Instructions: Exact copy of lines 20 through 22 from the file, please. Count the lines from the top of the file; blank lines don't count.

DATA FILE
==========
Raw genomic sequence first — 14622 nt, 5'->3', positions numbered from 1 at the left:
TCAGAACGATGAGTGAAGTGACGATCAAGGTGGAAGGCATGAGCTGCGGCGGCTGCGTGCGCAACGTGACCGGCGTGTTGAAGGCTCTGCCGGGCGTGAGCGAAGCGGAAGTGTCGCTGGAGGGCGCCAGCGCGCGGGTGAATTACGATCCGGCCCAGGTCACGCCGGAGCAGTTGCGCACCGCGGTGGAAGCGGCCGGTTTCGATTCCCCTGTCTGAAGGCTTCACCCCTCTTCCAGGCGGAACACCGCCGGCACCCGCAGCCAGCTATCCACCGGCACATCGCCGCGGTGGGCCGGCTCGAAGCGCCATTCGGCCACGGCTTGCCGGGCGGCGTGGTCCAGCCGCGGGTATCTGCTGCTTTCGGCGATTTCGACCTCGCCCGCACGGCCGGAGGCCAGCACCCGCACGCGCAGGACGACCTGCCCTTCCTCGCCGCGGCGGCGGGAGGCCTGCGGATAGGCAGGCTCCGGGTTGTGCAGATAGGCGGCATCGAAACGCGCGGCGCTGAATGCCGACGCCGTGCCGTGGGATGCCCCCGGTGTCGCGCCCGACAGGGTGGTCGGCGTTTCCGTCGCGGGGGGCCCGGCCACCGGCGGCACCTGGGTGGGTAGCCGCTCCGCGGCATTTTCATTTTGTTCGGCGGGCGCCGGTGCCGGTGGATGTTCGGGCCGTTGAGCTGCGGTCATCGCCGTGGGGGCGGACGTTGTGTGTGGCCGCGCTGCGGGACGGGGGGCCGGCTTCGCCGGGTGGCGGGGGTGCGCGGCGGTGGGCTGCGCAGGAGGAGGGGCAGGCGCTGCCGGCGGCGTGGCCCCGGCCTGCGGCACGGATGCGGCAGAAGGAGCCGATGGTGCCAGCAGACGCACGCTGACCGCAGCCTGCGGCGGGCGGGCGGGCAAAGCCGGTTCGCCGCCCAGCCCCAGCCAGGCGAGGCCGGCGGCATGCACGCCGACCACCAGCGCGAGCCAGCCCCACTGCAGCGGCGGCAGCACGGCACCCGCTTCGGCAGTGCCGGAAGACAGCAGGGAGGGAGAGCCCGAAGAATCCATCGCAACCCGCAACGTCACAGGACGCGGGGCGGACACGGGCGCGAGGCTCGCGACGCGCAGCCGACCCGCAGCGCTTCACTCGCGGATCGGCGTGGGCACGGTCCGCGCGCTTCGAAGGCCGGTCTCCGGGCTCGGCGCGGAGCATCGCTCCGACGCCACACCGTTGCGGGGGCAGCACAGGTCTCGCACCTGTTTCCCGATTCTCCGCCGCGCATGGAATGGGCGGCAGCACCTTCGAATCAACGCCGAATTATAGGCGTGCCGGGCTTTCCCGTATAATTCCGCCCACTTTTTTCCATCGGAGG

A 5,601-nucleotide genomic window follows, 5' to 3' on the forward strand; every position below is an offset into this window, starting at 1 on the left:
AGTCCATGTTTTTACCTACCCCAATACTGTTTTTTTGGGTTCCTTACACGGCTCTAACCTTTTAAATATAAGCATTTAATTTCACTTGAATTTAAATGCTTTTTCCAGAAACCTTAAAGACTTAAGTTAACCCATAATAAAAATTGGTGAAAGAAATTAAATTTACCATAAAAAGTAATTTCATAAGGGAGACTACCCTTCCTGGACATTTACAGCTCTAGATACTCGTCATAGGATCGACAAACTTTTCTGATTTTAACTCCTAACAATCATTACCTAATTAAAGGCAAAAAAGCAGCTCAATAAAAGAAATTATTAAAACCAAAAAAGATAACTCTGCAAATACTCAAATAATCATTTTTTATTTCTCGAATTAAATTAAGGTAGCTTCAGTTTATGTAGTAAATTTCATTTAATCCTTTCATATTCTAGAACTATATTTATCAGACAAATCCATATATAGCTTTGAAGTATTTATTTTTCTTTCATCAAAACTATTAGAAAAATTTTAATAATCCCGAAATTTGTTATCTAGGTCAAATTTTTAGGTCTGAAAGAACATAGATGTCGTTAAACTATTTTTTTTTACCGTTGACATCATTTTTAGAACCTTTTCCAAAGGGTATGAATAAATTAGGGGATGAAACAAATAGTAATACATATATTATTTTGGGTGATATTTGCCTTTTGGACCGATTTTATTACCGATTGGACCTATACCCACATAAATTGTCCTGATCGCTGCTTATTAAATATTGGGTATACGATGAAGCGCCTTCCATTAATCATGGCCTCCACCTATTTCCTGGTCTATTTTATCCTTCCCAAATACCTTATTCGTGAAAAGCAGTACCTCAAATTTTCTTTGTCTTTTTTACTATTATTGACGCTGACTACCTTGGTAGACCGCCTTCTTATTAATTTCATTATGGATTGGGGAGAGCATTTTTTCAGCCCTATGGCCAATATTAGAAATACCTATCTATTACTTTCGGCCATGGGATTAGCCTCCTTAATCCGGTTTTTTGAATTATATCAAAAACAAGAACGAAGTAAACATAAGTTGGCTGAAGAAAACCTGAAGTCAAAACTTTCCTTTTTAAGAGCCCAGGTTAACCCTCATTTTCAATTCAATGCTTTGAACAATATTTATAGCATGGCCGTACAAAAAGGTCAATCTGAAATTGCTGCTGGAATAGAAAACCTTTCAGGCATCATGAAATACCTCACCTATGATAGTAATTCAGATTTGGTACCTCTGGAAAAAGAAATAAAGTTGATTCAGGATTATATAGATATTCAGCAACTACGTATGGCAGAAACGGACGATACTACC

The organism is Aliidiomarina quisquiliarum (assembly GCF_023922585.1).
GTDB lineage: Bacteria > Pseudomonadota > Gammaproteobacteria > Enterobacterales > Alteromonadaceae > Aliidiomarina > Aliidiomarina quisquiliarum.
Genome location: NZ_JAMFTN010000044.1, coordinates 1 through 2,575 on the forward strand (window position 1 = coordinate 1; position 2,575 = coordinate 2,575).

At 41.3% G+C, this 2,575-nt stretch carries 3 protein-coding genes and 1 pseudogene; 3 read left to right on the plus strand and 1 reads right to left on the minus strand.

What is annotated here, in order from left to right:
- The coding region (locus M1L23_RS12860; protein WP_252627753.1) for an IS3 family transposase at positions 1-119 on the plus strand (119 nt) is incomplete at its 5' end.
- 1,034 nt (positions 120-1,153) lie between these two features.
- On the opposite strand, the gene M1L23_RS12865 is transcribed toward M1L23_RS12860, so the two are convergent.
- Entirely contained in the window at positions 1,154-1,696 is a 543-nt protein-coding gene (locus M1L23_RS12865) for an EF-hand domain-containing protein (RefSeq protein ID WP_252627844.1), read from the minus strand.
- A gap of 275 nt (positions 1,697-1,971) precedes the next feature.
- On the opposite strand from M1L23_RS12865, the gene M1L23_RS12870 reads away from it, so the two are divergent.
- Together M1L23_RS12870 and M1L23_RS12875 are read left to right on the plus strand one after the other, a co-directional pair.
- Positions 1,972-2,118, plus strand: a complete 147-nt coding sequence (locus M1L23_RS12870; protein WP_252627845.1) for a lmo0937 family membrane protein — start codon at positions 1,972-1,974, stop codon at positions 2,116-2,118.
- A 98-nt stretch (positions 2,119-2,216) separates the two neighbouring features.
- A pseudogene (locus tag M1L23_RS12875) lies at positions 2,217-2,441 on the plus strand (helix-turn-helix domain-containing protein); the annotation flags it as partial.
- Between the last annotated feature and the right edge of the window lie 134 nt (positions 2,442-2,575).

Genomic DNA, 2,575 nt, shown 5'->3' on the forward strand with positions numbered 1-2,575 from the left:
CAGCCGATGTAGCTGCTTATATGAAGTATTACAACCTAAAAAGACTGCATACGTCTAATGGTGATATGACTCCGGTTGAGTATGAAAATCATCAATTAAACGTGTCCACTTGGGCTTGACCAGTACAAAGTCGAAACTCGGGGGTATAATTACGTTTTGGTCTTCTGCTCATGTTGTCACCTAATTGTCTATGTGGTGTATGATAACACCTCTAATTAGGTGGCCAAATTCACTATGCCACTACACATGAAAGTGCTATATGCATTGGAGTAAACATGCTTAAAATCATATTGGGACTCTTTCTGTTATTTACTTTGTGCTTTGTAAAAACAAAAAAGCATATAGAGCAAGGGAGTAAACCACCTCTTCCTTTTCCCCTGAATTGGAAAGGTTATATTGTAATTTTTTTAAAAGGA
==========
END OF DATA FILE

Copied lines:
- Between the last annotated feature and the right edge of the window lie 134 nt (positions 2,442-2,575).

Genomic DNA, 2,575 nt, shown 5'->3' on the forward strand with positions numbered 1-2,575 from the left:
CAGCCGATGTAGCTGCTTATATGAAGTATTACAACCTAAAAAGACTGCATACGTCTAATGGTGATATGACTCCGGTTGAGTATGAAAATCATCAATTAAACGTGTCCACTTGGGCTTGACCAGTACAAAGTCGAAACTCGGGGGTATAATTACGTTTTGGTCTTCTGCTCATGTTGTCACCTAATTGTCTATGTGGTGTATGATAACACCTCTAATTAGGTGGCCAAATTCACTATGCCACTACACATGAAAGTGCTATATGCATTGGAGTAAACATGCTTAAAATCATATTGGGACTCTTTCTGTTATTTACTTTGTGCTTTGTAAAAACAAAAAAGCATATAGAGCAAGGGAGTAAACCACCTCTTCCTTTTCCCCTGAATTGGAAAGGTTATATTGTAATTTTTTTAAAAGGA